“Direct Inject” or “Instrument Input”

While they have different names the 1/4″ inputs on both of these units have one thing in common: They rival the most expensive dedicated direct boxes and this places both units head and shoulders above the rest. The Pacifica’s 1/4″ differs in that the signal drives through a ultra high impedance circuit into the mic pre’s input transformer for a bit of iron warmth via subtle harmonic distortion. The Ventura’s instrument input also features an ultra high impedance buffer, but is transformer-less, yielding a bit cleaner sound by comparison. The Ventura instrument input also has its own dedicated gain control. The Ventura has a switch which selects between the mic or instrument input while the Pacifica automatically switches the inputs with the insertion or removal of a 1/4″ TS cable.

We hope this has helped clear up some of the differences, but if you have any questions please feel to contact us.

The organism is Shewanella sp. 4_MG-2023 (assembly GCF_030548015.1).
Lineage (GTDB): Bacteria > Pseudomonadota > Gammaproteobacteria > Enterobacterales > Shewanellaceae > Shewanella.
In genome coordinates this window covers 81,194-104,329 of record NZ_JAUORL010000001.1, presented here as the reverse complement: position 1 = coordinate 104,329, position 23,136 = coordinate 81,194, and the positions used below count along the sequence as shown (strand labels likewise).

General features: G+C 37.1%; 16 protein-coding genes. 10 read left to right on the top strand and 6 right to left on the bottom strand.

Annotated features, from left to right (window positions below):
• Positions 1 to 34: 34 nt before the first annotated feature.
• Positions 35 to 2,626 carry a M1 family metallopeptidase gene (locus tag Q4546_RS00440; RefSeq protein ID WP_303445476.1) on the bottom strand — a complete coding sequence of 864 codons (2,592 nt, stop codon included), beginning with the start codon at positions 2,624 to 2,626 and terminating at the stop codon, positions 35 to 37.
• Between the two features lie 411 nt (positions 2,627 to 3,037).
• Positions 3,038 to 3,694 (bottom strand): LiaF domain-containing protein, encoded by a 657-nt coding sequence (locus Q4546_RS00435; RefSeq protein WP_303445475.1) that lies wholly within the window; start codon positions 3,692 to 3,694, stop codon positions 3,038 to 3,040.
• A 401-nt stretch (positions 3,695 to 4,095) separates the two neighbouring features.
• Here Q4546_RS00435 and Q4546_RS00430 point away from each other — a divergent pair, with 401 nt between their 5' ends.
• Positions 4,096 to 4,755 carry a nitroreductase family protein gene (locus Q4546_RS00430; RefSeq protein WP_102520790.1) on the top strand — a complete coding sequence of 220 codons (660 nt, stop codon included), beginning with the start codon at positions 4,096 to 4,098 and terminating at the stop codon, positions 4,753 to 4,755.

Try your Hand at Mixing!


A-Designs Audio
sponsored a recording workshop with Producer/Engineer Tony Shepperd and artist Dom Liberati at Burbank’s Speakeasy Sound Studio back in April and we now have tracks available from that session for you to experiment with.  This session featured the Pacifica, Ventura and REDDI on the front end.

TRY YOUR HAND AT MIXING!  This is purely educational and for those who do not have a tracking studio and want to give your mixings skills a workout feel free to experiment with these files.   Right/Click on Windows or Control/Click on Mac to download files.  These .wav files are all synced so just drag them into your session and line them up at zero.

Tony Gtr_02   Pacifica

TOM LO_02  Pacifica

TOM HI_02  Pacifica

SN TOP_02  Pacifica

SN BOT_02  Pacifica

Scratch Vox_01  Pacifica

ROOM_02 R  Pacifica

ROOM_02 L  Pacifica

ROOM_02 C  Pacifica

OVER_02 R  Ventura

OVER_02 L  Ventura

KICK OUT_02  Pacifica

KICK IN_02  Pacifica

Jim Gtr_02  Pacifica

HAT_02  Pacifica

Gtr Solo_01  Pacifica

Gtr Build_01  Pacifica

BASS FX_02  REDDI into Pacifica

BASS DI_02   REDDI into Pacifica

%d bloggers like this: